Cash-flow woes haunt Zisco

Shakeman Mugari

SERIOUS cash-flow problems continue to haunt the state-owned Zimbabwe Iron and Steel Company (Zisco) with revelations this week that the company failed to pay its August salaries.
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The company, which has been saddled with debts, delayed the payment of last month’s salaries due to the financial crisis.


Zisco this week confirmed the company was facing serious challenges, but blamed its problems on the influx of cheap steel from South Africa.


Zisco public relations manager Augustine Timbe also confirmed that the company had delayed paying salaries due to cash-flow problems.


“Due to cash-flow problems worsened by effects of dumping of steel originating from South Africa and sold into the Zimbabwean market at prices of about 35% of producing similar steel products in some cases, Zisco experienced delays in payment of workers’ salaries on the due day,” Timbe said this week.


“However, on the fourth day after the due date workers began to access their salaries from their banks.”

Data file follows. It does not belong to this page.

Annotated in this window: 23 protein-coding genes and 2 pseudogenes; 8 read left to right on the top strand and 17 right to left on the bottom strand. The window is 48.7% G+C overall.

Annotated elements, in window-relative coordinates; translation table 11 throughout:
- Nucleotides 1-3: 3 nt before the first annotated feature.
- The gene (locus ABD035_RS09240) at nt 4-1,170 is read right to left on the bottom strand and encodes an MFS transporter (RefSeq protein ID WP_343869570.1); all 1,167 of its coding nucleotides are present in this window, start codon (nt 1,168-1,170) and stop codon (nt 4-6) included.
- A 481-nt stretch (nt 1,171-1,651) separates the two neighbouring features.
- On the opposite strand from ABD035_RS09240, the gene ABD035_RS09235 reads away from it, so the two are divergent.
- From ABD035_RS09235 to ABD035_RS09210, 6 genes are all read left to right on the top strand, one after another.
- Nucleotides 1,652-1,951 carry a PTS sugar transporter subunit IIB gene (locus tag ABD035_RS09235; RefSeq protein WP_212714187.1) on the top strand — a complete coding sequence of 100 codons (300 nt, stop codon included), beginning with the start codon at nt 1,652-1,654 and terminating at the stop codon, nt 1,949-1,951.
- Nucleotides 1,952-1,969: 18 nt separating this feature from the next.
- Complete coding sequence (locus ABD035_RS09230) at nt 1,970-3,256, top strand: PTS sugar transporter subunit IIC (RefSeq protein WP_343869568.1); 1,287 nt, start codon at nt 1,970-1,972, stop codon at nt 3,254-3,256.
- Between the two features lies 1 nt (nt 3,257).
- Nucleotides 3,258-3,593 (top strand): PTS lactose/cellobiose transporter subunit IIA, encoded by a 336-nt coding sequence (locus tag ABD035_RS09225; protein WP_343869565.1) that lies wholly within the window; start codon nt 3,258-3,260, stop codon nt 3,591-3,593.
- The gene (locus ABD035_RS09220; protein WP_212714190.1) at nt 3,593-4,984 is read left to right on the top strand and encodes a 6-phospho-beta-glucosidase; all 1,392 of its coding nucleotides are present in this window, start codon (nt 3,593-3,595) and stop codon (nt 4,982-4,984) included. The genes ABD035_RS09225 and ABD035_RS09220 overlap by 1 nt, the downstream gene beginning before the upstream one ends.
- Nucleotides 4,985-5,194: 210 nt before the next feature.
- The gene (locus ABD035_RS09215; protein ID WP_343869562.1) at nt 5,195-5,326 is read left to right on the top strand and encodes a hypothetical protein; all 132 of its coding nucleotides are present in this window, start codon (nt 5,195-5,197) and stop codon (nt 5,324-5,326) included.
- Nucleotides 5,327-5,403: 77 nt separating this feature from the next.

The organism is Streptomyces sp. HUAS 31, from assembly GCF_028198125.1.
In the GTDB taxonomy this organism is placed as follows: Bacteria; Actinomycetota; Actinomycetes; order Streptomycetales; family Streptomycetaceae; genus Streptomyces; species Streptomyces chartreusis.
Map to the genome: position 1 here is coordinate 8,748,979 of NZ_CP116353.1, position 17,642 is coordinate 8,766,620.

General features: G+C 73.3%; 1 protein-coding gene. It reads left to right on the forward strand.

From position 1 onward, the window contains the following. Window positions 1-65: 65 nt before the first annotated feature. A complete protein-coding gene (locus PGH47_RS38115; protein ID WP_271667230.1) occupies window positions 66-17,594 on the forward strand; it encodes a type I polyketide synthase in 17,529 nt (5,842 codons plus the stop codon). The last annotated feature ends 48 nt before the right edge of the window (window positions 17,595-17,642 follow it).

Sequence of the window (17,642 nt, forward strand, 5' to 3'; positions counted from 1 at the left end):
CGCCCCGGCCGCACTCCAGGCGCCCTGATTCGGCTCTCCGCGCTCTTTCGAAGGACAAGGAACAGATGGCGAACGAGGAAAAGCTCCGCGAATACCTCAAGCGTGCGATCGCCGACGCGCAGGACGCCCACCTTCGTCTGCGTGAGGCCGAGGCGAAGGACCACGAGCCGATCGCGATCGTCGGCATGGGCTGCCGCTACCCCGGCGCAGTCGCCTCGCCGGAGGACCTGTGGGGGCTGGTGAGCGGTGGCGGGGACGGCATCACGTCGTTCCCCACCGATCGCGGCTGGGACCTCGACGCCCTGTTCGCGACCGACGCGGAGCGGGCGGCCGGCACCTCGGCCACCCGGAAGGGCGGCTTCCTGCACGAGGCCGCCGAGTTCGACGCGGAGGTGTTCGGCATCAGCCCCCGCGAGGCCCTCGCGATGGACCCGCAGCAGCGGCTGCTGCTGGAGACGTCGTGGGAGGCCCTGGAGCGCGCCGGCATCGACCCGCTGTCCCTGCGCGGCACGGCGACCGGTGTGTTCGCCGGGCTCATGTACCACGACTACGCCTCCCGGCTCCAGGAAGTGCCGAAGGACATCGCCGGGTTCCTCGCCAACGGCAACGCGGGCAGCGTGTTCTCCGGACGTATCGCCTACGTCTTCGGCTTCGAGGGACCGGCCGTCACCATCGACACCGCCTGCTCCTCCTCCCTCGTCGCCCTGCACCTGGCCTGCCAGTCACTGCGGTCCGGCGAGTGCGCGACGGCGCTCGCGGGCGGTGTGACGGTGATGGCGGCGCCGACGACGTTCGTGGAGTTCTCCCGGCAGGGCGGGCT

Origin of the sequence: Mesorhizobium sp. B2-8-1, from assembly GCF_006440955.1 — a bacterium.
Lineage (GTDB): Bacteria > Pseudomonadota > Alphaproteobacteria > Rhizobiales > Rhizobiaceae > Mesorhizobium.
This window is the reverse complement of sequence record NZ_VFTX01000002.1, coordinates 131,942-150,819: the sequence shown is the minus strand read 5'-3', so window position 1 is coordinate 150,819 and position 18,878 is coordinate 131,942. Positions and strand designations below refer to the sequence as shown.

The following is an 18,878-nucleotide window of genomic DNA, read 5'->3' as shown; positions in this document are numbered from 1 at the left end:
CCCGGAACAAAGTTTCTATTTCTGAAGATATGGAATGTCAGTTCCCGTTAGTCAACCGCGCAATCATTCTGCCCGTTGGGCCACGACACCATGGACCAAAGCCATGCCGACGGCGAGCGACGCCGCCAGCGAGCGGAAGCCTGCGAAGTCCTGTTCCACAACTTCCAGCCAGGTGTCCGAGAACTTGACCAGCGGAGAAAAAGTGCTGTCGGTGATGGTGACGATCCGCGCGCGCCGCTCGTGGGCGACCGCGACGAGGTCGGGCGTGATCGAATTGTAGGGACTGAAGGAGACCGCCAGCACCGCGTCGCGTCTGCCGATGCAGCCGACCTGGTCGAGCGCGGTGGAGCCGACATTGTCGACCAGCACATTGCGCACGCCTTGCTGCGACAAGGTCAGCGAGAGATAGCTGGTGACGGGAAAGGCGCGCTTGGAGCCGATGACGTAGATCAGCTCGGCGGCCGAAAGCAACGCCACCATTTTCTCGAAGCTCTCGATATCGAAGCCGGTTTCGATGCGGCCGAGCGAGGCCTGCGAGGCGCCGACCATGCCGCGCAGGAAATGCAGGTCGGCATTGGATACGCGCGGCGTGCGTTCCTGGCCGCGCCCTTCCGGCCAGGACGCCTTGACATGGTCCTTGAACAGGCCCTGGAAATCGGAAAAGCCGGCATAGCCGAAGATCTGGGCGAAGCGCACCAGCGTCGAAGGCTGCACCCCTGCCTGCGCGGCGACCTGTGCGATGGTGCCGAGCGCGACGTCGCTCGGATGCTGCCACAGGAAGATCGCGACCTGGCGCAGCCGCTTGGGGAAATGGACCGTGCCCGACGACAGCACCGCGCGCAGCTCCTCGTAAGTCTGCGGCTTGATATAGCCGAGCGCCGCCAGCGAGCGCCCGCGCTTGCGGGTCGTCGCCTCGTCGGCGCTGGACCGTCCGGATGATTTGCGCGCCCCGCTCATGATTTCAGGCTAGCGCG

Businessdigest, however, understands that the company had to borrow about $30 billion from the Reserve Bank of Zimbabwe’s Productive Sector Facility to plug the holes in its financial books.


There are also reports that all is not well between the company and some of its bankers. Timbe was, however, evasive on whether the steel company was sinking deeper into problems, preferring to comment on the foreign currency issues.


“Zisco needs adequate foreign currency to import ferro alloys, spares and other plant components and requires sufficient working capital and project finance to rehabilitate the works and add value to improve efficiency,” Timbe said.


Zisco has been on a life-support system since Independence with the government on many occasions bailing it out. To date Zisco has carried out about 18 studies to stop its perennial losses without success.

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